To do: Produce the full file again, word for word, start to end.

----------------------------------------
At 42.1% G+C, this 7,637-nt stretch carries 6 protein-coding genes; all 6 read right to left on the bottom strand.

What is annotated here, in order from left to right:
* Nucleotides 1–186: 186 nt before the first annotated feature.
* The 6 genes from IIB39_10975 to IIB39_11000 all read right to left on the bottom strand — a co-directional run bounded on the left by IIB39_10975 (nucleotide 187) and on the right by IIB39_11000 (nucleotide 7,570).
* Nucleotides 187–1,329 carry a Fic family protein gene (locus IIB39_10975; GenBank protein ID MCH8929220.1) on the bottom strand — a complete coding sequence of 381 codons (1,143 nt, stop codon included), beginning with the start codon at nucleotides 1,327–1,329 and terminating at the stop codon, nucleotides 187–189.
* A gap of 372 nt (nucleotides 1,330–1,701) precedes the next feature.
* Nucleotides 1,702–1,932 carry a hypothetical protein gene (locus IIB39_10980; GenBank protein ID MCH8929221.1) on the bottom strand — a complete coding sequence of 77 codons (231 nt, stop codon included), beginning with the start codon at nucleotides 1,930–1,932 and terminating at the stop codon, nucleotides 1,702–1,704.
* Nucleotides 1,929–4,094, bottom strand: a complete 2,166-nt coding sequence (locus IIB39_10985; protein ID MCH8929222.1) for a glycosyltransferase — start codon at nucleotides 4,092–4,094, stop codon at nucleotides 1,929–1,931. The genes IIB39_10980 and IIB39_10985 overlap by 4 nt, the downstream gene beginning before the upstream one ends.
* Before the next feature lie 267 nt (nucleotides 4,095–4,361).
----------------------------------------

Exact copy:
At 42.1% G+C, this 7,637-nt stretch carries 6 protein-coding genes; all 6 read right to left on the bottom strand.

What is annotated here, in order from left to right:
* Nucleotides 1–186: 186 nt before the first annotated feature.
* The 6 genes from IIB39_10975 to IIB39_11000 all read right to left on the bottom strand — a co-directional run bounded on the left by IIB39_10975 (nucleotide 187) and on the right by IIB39_11000 (nucleotide 7,570).
* Nucleotides 187–1,329 carry a Fic family protein gene (locus IIB39_10975; GenBank protein ID MCH8929220.1) on the bottom strand — a complete coding sequence of 381 codons (1,143 nt, stop codon included), beginning with the start codon at nucleotides 1,327–1,329 and terminating at the stop codon, nucleotides 187–189.
* A gap of 372 nt (nucleotides 1,330–1,701) precedes the next feature.
* Nucleotides 1,702–1,932 carry a hypothetical protein gene (locus IIB39_10980; GenBank protein ID MCH8929221.1) on the bottom strand — a complete coding sequence of 77 codons (231 nt, stop codon included), beginning with the start codon at nucleotides 1,930–1,932 and terminating at the stop codon, nucleotides 1,702–1,704.
* Nucleotides 1,929–4,094, bottom strand: a complete 2,166-nt coding sequence (locus IIB39_10985; protein ID MCH8929222.1) for a glycosyltransferase — start codon at nucleotides 4,092–4,094, stop codon at nucleotides 1,929–1,931. The genes IIB39_10980 and IIB39_10985 overlap by 4 nt, the downstream gene beginning before the upstream one ends.
* Before the next feature lie 267 nt (nucleotides 4,095–4,361).